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Let's make a deal

Join jaguars.com Senior Writer Vic Ketchman as he tackles the fans' tough questions.

Brian Skelding from Mobile, AL:
If the Jaguars trade Hardy, what could they get for him?

Vic:
It's common for fans to believe every player is worth a first-round pick in a trade, but that's not the way it is. Would you have thought the Steelers could've gotten something for Levon Kirkland? The fact of the matter is Kirkland was due a huge salary in 2001 that made him very unattractive in a trade. Hardy is due a $2.2 million salary in 2001, which isn't outlandish but is probably more cap hit than most teams want. Hardy is scheduled to become an unrestricted free agent following the season, and any team trading for him might run the risk of losing him at the end of the season. That won't help his trade value, either. What could the Jags get for him? How about a third-round pick?
 

Ed Nevar from Jacksonville:
Besides Paup's $3.6 million hit this year, which other players not playing for the Jaguars are taking up cap space this year and next?

Vic: Leon Searcy leads the way as a $2.3 million hit on the Jags' 2001 salary cap. He's followed by Reggie Barlow ($670,000), Joel Smeenge ($567,000), Quentin Neujahr ($200,000), Joe Chustz ($167,000), Anthony Cesario ($115,000), Brant Boyer ($92,000), Kevin Landolt ($79,000), Jamie Martin ($60,000) and Rich Griffith ($30,000). There are others at insignificant amounts. There is no player assigned to the 2002 cap who is not currently on the Jaguars roster, but that is almost certain to change after June 1, when players may be cut and have a portion of their salary cap hit moved out a year. That was the case with Paup last June.
 

Chuck Holland from Jacksonville:
Why wouldn't the Jaguars consider trading Mark Brunell? I think a trade with Kansas City for their first-round pick and their third-round pick would be a good fit for both teams. With this trade it would give the Jaguars more flexibility for this coming season and beyond.

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Vic: Are you sure you can get that deal?
 

Bert Inabinet from Jacksonville Beach:

   I have been a season ticket holder since day one. It seems that as every 
   year passes we see more empty seats and constant threats of blackouts. The 
   average age in Jax is 35 and a lot of those people are like me and feel 
   that requiring ticket holders to sign a three-year contract with what I 
   call a lot of money up front could be done another way. </td>

Vic: : Every business needs to project its revenue for the year to be able to effectively budget its expenses. In the NFL, a healthy portion of a team's revenue is received after the bulk of a team's expenses, player contracts, are negotiated. The idea of deposits and seat licenses is to provide a team with the assurance that, win or lose, its seats are going to be sold. Do I like it? No. Nothing beats the most basic of business principles: the law of supply and demand. If stadiums were smaller, the demand for tickets would be greater, and loyal fans wouldn't have to endure these ticketing gimmicks.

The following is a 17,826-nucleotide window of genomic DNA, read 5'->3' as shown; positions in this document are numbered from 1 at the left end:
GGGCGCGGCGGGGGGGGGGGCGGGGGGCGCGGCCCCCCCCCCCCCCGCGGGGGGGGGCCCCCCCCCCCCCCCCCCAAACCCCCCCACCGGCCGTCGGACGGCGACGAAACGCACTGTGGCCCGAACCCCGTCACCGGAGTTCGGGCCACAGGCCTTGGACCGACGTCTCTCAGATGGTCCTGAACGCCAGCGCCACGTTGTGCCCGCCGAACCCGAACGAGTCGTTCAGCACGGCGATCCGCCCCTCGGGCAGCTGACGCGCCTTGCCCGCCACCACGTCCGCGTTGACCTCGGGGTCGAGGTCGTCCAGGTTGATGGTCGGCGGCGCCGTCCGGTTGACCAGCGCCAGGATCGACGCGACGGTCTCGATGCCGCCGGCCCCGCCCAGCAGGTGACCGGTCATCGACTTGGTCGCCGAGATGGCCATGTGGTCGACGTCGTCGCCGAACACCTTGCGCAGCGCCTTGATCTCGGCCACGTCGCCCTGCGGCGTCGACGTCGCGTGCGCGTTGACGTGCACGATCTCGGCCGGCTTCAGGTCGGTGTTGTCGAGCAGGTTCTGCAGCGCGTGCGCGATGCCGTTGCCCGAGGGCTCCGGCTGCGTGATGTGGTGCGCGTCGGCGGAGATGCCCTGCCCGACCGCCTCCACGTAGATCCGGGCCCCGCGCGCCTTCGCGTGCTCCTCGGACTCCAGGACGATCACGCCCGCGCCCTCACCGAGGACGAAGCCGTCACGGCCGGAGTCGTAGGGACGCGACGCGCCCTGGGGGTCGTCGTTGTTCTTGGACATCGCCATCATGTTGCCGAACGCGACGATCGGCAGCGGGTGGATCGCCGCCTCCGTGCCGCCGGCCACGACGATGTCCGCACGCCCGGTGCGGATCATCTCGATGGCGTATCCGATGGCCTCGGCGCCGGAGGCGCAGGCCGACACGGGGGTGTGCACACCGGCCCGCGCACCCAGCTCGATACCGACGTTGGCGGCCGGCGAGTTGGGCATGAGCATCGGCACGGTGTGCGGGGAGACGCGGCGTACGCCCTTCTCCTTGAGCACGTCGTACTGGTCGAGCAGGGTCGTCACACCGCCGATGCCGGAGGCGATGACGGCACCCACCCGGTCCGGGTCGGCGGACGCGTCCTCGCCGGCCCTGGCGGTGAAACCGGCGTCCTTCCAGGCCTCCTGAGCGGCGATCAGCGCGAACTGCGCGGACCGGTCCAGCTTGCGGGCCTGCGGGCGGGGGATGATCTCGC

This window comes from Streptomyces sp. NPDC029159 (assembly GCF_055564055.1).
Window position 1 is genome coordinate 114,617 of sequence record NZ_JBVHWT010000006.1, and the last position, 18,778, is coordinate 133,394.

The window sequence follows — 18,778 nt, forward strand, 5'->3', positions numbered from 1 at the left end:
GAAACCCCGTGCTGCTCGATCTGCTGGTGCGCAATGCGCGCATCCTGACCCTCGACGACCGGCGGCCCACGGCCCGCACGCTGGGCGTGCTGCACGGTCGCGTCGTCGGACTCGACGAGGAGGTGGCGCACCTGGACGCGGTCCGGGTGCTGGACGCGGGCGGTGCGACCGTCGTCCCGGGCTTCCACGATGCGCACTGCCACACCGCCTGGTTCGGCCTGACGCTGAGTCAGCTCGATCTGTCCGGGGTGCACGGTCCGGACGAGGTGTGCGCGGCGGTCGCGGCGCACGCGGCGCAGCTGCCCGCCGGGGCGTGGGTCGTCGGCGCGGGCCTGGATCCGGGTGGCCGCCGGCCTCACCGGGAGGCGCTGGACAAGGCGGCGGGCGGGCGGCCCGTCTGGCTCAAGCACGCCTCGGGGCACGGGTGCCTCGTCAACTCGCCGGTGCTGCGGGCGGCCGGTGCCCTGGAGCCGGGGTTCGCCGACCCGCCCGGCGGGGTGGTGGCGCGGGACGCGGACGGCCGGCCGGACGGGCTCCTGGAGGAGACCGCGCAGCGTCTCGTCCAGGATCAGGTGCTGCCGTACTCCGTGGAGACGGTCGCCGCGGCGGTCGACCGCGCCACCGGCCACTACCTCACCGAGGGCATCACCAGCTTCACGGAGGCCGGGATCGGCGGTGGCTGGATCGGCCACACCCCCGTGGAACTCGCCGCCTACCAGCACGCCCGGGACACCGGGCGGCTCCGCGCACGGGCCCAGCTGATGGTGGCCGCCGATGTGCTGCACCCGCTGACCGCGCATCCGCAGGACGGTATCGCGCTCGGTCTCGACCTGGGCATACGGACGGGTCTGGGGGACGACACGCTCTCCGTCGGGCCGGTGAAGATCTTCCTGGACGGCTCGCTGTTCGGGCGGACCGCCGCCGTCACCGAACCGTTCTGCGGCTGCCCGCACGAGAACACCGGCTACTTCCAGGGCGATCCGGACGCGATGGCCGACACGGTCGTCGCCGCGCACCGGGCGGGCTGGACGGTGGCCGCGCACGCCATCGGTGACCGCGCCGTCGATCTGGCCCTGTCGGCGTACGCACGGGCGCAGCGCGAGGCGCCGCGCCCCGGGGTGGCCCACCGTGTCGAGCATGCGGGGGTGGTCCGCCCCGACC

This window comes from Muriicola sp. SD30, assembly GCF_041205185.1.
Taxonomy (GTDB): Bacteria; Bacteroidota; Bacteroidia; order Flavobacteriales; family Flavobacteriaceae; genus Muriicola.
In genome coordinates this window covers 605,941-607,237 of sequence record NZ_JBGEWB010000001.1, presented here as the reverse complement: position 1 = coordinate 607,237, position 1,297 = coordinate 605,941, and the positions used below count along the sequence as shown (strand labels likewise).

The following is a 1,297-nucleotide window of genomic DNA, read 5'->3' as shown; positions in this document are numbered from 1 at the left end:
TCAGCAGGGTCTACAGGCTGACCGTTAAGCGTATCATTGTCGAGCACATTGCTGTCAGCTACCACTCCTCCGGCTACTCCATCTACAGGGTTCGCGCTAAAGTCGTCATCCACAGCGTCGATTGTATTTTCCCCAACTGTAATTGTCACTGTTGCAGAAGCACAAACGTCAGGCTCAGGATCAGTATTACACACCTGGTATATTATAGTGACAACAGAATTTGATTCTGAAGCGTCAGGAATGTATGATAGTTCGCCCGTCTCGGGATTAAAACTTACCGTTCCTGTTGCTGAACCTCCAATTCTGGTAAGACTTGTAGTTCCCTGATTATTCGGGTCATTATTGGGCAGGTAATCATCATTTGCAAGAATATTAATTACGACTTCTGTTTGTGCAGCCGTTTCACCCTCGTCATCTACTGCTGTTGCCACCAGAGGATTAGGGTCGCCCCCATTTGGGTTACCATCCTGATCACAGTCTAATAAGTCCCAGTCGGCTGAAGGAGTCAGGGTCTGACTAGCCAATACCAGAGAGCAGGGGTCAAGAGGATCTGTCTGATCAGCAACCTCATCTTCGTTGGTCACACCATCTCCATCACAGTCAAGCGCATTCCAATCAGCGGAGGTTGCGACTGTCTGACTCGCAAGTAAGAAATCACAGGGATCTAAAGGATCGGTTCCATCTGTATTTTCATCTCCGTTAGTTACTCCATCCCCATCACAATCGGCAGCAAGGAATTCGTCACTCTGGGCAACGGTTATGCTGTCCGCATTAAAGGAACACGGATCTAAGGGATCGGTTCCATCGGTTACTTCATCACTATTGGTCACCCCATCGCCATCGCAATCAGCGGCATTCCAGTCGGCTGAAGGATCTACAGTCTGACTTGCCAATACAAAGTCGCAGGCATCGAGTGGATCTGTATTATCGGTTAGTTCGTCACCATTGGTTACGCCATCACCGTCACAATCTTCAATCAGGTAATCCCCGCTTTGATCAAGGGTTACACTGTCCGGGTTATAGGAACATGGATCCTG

Chuck Vann from Birmingham, AL:
How much influence does the head coach's style and personality have in player contract negotiations? In other words, is there more room in negotiations if the coach is known as being a "player's coach," versus being known as a disciplinarian?

Vic: Bill Cowher is considered to be the consummate "player's coach," yet, no team has suffered more losses in free agency than the Steelers. Just show them the money.
 

Skeeter Robie from Pharr, TX:
The 2002 salary cap is projected to go up to approximately $68 million, roughly a nine percent increase next year. On the surface this looks like more cap room, however, minimum salaries are predicted to rise nine percent. I'm no math wizard but to me it looks like the nine percent cap raise will be eaten up by the nine percent raise the players are supposed to get. This results in no extra cap room, although fans might perceive it that way. Am I on the right track here?

Vic:
Now you're starting to get it. Repeat after me: "The cap is my friend. I will take care of the cap and the cap will take care of me." Skeeter, the idea of the salary cap is to force teams to respect the spirit of its intent, which is fiscal responsibility. When you start looking for ways to defeat the cap, you only guarantee the cap will one day defeat you. The Jaguars sailed into dangerous cap waters and, in the process, created a "Perfect Storm:" There's no way out. By the way, the 2002 cap is expected to be between $72-$74 million, about a nine percent increase from this year's $67.4 ceiling. In short: Don't look for relief, just pay the penalty and vow never to make the same mistake again.
 

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